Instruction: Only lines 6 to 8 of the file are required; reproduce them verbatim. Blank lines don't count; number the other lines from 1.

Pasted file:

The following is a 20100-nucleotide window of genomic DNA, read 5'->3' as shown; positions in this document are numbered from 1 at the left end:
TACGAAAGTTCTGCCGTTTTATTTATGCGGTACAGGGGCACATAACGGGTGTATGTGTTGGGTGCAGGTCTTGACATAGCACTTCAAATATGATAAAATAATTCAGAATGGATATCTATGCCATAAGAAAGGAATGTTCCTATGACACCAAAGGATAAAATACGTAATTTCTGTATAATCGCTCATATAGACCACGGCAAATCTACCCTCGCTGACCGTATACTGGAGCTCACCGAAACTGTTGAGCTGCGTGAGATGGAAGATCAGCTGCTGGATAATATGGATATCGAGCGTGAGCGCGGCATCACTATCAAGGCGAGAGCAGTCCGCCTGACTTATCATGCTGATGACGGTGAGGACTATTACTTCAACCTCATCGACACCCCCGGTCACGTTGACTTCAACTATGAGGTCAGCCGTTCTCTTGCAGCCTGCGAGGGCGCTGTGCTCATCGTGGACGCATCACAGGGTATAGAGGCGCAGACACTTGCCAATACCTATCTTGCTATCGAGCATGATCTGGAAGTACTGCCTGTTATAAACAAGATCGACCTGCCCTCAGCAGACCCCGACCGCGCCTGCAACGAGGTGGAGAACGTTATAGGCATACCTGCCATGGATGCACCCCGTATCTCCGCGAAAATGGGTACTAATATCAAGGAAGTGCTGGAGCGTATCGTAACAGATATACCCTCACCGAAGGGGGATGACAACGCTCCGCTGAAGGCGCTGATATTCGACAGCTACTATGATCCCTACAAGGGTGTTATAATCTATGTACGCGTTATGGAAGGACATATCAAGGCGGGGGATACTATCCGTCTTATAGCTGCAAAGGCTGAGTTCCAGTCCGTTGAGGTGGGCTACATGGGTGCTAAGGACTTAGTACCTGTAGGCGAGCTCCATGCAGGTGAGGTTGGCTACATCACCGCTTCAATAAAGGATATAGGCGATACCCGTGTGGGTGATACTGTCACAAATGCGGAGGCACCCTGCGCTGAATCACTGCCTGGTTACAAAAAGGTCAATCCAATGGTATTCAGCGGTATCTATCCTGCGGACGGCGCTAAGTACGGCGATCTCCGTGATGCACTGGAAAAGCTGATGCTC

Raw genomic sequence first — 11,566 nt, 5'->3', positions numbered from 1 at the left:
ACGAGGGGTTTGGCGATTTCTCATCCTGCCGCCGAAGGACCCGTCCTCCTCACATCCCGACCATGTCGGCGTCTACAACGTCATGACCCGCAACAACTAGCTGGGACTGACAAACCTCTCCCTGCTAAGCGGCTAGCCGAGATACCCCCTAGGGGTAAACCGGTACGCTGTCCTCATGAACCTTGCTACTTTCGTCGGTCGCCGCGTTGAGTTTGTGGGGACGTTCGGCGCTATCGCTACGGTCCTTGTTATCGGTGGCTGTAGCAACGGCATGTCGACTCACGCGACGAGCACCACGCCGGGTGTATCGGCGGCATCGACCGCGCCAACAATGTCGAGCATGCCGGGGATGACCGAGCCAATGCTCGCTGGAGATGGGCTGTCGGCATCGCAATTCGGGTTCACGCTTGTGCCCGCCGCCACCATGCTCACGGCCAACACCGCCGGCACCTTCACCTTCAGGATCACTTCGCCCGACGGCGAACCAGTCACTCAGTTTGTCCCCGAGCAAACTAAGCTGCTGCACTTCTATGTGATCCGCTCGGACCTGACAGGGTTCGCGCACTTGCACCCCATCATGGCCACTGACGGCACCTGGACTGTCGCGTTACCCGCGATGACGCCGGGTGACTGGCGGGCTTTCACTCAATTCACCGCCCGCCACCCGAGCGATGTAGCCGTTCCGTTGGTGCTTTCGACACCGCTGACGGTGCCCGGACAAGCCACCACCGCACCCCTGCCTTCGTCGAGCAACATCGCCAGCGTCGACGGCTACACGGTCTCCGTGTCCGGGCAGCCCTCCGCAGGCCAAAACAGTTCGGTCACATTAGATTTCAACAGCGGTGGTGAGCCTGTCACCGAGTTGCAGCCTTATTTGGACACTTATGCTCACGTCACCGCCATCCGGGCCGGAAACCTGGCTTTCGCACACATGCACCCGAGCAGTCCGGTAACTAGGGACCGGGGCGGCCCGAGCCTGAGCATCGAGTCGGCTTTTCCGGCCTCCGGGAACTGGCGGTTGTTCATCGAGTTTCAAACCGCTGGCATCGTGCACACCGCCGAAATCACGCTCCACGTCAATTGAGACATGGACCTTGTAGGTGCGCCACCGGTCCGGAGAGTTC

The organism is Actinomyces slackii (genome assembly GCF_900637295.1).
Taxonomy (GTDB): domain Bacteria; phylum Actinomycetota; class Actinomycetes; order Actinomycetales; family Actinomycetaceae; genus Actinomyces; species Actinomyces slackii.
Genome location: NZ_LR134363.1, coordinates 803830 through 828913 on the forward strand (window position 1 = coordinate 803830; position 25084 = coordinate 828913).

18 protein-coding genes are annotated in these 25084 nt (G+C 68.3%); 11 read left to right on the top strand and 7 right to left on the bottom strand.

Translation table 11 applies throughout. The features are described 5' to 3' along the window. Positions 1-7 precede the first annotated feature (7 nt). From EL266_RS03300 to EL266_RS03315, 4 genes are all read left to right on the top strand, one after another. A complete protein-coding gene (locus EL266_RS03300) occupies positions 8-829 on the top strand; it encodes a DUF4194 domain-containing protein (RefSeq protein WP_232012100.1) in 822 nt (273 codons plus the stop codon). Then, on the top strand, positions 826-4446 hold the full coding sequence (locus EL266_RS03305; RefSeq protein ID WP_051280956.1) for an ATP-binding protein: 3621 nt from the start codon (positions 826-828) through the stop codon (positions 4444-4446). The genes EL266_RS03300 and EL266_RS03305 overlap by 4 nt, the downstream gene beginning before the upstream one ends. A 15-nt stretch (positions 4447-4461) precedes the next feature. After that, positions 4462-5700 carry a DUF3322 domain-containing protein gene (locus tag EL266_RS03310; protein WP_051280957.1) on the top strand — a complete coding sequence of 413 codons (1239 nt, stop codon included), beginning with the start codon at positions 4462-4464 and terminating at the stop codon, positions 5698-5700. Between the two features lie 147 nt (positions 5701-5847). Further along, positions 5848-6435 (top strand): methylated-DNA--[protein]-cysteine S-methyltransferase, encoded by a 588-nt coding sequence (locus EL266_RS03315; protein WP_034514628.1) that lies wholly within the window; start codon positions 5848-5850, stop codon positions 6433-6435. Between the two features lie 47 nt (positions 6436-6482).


Taxonomy (GTDB): domain Bacteria; phylum Actinomycetota; class Actinomycetes; order Actinomycetales; family Actinomycetaceae; genus Actinomyces; species Actinomyces slackii.
Genome location: NZ_LR134363.1, coordinates 803830 through 828913 on the forward strand (window position 1 = coordinate 803830; position 25084 = coordinate 828913).

18 protein-coding genes are annotated in these 25084 nt (G+C 68.3%); 11 read left to right on the top strand and 7 right to left on the bottom strand.